Posts Tagged ‘Florence’

The Young Turks on the Republicans’ Hatred of College Education

August 20, 2017

‘Do I detect an air of anti-intellectualism in this country? Came in about four years ago.’

-Bill Hicks, American comic, speaking four years after the election of Ronald Reagan.

Earlier today I posted a piece commenting on clip from Sam Seder’s Majority Report, about Rush Limbaugh’s mindlessly stupid ridiculing of NASA’s announcement that they may have discovered flowing water on Mars. Limbaugh’s a right-wing radio host, who’s been fouling the airwaves with his views about liberals, socialists, communists, gays, feminists, anti-racism activists and so on since the 1980s. He sneered at NASA’s announcement because – wait for it – the agency was part of a ‘leftist’ plot to promote global warming!

Not only does he not understand the science, nor the reality of global warming, I don’t think he knows anything about NASA. I know quite a few people, who are fans of space exploration and research from across the political spectrum, including Conservatives. None of them have ever considered that the space agency was ‘left-wing’, although some of its leading scientists and advocates, like Carl Sagan, were. And the accusation that the agency’s data on global warming is faked for political purposes is risible.

But this shows the contempt Limbaugh has for science, and for education generally.

Florence, one of the many great commenters on this blog, has a background in microbiology and has been very interested in the question of life in space. She has posted a long comment to my piece. I recommend that you read all of it. But the end is particularly important, as she wonders how we got to this point where science is so despised.

And of course, back to NASA. I was fairly sure the alt-idiocy had already “proven” it was part of the deep state and the heart of black ops and skunk works and a branch of the CIA. These latest revelations only serve, as you say, to illustrate the total lack of education to an acceptable level in this day and age, more worryingly the lack of scientists in government in the USA and across the world. The charge against the scientific community lead by Trump and his “business men” ilk, with the violent and thuggish self styled fascist enforcers and militias coming out the woodwork in the last year, make the premise of the Handmaids Tale seem worryingly prophetic. How did this happen?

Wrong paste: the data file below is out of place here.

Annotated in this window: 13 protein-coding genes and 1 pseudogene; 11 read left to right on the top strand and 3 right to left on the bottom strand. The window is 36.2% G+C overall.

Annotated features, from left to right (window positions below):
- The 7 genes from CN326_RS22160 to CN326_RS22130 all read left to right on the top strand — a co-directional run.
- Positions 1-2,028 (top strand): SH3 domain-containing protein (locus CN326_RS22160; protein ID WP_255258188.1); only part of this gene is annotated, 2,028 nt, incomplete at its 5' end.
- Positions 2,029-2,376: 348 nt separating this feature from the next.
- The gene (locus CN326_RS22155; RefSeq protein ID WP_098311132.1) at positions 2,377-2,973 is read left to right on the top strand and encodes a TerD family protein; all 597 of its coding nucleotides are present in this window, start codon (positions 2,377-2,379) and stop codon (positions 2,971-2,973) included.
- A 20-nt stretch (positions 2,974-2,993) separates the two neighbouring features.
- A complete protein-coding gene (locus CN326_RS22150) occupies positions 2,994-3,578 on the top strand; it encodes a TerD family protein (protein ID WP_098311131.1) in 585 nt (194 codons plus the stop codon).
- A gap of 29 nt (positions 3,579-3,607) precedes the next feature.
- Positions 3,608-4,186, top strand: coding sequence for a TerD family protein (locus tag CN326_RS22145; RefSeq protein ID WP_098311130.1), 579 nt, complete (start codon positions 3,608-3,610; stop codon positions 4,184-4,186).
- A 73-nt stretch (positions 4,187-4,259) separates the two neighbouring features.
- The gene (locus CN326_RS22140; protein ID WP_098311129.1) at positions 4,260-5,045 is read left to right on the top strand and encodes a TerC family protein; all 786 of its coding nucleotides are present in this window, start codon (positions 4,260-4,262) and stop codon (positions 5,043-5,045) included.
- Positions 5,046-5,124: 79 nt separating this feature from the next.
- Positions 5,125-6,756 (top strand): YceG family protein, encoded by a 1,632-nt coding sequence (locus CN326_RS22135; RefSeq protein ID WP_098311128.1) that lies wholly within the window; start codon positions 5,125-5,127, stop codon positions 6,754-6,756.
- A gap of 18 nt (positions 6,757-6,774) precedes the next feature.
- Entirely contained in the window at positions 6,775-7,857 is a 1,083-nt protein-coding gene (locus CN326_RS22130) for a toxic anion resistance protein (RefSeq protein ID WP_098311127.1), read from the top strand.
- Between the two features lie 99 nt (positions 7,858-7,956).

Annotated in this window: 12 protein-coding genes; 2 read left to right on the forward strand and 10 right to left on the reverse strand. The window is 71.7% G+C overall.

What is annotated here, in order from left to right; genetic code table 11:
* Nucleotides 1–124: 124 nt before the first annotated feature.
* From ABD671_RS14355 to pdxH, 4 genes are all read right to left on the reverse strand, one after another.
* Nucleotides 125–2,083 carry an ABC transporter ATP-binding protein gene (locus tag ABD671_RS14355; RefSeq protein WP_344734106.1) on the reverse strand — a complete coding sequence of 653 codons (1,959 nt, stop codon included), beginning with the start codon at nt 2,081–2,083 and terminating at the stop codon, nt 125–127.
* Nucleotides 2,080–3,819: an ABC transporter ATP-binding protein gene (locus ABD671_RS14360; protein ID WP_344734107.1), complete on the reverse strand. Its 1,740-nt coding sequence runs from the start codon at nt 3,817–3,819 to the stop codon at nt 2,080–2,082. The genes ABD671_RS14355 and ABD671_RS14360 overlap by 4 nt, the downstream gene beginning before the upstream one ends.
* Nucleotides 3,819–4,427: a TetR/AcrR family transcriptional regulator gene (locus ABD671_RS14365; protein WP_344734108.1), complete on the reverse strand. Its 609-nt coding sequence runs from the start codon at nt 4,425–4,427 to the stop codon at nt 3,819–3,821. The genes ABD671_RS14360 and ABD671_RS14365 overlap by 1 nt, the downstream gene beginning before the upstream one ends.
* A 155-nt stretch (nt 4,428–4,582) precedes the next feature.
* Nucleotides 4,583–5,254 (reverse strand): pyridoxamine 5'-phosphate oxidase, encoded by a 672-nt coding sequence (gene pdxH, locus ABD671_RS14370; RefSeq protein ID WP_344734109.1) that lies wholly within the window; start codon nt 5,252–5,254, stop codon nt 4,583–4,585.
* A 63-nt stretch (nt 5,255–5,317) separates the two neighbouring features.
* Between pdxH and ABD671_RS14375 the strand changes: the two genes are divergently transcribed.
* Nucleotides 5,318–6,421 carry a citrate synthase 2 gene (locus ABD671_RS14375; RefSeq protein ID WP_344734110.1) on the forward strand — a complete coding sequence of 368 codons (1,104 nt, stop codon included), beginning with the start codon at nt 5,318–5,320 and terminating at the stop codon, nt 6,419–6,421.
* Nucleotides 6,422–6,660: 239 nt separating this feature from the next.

I think it’s part of a general distrust of intellectuals in American culture, which has increased massively amongst Republicans in recent years. In the piece below, The Young Turks discuss the finding that a majority of Republicans and Republican-leaning people distrust college education. They also note that they don’t just look down on higher education. They also hate and distrust the media and science. 58 per cent of Republicans and Republican supporters state that colleges and universities have a negative effect on the country, compared to 45 per cent a year ago, in 2016.

Cenk Uygur suggests that part of this is the use of propaganda by the party’s leaders. Part of the problem is that Conservatives tend to be more authoritarian than left-wingers. Thus, they’re more likely to follow the opinions of their leaders, and in the case of the Republican party, these leaders despise higher education.

Ana Kasparian, his co-host, who I believe teaches political science herself, argues that it’s because the Republicans want to keep you stupid. They’re trying to privatize education, and get children instead to attend private schools through voucher schemes, where the normal educational standards do not apply. There’s more than an element of hypocrisy in this. Those public figures trying to destroy the American educational system and minimize the benefits of higher education are themselves highly educated. Many of them have gone to Ivy League universities. Anne Coulter is one example. In her book, which Kasparian laments she has had to read, ’cause she’s got to debate her, Coulter states that the only purpose of college education is to produce ‘social justice warriors’. Yet this woman went to Cornel. Yet education is one of the great indicators of how well an individual will do in the future. And as she points out, it also protects you from scams.

Yet the Republicans themselves are also slightly divided on the issue of the benefits of higher education. 46 per cent of Republicans earning less than $30,000 a year say that college has a beneficial effect on how well you do. This declines for those earning over $30,000 all the way down to 32 per cent.

Uygur and Kasparian admit that there are caveats and qualifications to this issue. Higher education has a down side, in that students are saddled with an immense amount of debt. This needs to be reformed. But Republicans don’t see college as a negative because they feel sorry for the students burdened with this debt. No, they want to keep people stupid and misinformed, so they don’t climb the economic ladder and they can’t fill them with some of the nonsense they believe.